Chester Brown’s landmark graphic novel is adapted to the stage with choreographed 2D puppets and vivid sound design.
Persephone Productions’ The Nisei and the Narnauks is a survival story that bridges Japanese-Canadian and First Nations cultures.
As many a Montrealer can attest, there is a strange feeling of dislocatedness that comes with living between two cultures. This is the focus of Franco-Ontarian poet Patrice Desbiens’ The Invisible Man, a deeply personal piece about struggling to find a sense of belonging, both culturally and personally.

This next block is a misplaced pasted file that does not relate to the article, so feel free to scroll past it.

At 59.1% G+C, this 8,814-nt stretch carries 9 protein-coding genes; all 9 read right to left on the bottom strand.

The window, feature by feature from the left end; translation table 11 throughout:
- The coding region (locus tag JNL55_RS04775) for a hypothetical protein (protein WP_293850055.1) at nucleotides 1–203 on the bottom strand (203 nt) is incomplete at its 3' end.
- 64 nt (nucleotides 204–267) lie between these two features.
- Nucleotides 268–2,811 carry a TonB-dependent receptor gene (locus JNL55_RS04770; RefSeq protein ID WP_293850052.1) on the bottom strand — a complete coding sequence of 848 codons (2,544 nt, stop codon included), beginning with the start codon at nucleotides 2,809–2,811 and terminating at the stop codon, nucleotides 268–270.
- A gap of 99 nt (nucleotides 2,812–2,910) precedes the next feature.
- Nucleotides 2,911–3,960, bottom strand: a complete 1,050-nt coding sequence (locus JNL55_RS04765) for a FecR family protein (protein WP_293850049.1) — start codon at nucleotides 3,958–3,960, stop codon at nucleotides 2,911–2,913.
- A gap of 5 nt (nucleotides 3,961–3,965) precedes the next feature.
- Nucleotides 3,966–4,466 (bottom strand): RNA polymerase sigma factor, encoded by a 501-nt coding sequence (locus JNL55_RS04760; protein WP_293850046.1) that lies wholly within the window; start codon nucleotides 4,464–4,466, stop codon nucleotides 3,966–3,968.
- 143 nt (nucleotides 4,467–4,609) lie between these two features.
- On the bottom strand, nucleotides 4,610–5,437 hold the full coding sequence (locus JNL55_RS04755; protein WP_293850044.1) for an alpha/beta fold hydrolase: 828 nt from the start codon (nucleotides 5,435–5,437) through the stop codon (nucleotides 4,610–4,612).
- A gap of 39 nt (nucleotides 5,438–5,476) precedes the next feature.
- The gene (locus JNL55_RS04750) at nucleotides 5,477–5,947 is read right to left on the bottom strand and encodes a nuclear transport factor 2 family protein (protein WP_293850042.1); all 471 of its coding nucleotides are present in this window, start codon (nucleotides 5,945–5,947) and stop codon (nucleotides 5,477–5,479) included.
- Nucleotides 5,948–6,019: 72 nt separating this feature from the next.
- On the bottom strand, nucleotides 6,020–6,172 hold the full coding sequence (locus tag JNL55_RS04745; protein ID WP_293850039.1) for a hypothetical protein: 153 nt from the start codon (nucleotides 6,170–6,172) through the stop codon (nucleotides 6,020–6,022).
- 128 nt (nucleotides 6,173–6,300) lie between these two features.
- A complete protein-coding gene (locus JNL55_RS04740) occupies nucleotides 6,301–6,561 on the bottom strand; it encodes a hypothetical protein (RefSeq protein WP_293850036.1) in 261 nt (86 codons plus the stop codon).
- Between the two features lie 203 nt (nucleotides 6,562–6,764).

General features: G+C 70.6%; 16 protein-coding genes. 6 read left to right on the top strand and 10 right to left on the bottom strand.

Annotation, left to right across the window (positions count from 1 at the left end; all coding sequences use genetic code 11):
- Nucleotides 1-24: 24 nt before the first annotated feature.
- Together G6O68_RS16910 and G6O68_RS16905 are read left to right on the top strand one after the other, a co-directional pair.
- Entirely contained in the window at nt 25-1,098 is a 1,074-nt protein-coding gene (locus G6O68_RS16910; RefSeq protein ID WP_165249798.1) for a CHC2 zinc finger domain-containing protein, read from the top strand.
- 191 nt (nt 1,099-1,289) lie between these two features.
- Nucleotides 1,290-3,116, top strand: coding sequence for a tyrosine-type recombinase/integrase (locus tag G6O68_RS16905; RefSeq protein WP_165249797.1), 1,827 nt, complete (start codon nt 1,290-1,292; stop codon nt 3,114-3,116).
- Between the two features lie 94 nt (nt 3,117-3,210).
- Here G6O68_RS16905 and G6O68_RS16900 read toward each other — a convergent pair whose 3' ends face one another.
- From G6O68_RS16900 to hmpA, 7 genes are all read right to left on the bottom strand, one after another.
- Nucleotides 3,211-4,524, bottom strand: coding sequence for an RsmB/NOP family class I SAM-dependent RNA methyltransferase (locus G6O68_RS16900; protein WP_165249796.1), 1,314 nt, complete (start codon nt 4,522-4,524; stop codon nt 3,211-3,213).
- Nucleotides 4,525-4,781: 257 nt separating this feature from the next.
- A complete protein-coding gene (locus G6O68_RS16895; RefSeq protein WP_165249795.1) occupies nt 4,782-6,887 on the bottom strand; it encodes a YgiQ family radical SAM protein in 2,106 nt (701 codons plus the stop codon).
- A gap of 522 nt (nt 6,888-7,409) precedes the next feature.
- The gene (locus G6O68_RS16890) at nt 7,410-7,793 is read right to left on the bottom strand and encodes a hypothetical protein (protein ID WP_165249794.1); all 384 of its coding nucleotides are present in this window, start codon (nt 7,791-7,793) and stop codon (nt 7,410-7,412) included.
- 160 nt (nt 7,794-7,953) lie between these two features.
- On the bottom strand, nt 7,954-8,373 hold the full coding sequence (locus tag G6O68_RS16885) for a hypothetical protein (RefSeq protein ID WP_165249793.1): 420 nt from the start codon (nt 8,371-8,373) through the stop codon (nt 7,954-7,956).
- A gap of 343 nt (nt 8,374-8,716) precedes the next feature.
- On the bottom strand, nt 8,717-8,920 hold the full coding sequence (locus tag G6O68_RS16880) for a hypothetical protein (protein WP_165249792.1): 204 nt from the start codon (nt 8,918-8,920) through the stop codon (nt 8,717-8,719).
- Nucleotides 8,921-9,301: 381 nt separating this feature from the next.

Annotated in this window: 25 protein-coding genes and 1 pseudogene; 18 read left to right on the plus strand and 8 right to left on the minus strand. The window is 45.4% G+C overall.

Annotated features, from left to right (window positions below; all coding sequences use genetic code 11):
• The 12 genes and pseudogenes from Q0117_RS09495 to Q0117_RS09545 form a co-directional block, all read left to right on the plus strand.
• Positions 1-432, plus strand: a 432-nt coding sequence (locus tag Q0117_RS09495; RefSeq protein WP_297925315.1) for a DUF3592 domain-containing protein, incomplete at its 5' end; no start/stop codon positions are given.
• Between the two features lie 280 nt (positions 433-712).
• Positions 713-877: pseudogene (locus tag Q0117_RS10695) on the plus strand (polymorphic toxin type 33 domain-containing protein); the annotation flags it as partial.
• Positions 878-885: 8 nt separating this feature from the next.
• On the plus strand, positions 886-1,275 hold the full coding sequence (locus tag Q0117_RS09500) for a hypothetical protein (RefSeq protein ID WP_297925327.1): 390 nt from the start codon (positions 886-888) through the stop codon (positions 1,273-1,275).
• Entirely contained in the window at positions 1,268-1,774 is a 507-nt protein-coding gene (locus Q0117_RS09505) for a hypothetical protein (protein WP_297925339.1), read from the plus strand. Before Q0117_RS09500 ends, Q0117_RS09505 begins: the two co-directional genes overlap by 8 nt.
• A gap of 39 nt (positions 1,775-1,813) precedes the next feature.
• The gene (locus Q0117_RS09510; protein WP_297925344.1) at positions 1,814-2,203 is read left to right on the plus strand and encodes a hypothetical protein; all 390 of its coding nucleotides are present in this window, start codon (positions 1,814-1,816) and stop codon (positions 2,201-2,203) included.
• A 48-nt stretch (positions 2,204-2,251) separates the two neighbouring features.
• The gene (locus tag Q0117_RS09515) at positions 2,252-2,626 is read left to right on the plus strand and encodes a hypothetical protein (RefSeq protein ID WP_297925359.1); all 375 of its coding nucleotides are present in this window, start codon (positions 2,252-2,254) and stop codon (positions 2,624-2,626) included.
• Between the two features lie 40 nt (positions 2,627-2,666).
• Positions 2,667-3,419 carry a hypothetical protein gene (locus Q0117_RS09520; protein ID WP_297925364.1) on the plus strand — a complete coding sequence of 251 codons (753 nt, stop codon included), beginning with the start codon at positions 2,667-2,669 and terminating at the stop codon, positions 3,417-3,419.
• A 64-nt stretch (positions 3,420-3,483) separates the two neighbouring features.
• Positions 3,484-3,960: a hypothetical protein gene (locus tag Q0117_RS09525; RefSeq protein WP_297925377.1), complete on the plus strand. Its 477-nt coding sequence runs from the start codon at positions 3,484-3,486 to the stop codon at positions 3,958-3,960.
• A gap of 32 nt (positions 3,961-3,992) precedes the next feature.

Local director Harry Standjofski has adapted Desbiens’ poetry book into a bilingual theatre piece of the same title, which begins its three-night run at Zoofest this evening. The Invisible Man has already had a short run here in Montreal, and returns to town after a recent well-received stint in Kingston. The two-man play, like its semi-autobiographical source book, flips back and forth between the two languages, each giving a unique nuance or flavour to the part of the story it tells.